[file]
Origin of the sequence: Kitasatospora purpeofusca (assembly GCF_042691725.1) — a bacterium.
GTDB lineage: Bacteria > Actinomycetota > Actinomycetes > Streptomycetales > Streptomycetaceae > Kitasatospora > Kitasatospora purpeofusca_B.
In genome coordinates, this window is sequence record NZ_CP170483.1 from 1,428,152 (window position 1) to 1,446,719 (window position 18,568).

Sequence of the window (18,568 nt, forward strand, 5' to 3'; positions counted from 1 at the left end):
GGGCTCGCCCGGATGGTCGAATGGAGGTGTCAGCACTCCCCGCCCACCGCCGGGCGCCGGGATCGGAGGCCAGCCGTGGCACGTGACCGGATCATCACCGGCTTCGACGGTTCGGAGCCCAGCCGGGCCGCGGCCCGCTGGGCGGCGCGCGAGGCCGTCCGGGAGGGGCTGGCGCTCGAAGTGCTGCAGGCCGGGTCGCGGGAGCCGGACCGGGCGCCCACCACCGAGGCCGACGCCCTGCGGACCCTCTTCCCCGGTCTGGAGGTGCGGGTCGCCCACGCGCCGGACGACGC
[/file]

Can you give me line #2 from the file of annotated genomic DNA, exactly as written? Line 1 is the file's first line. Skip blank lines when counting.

GTDB lineage: Bacteria > Actinomycetota > Actinomycetes > Streptomycetales > Streptomycetaceae > Kitasatospora > Kitasatospora purpeofusca_B.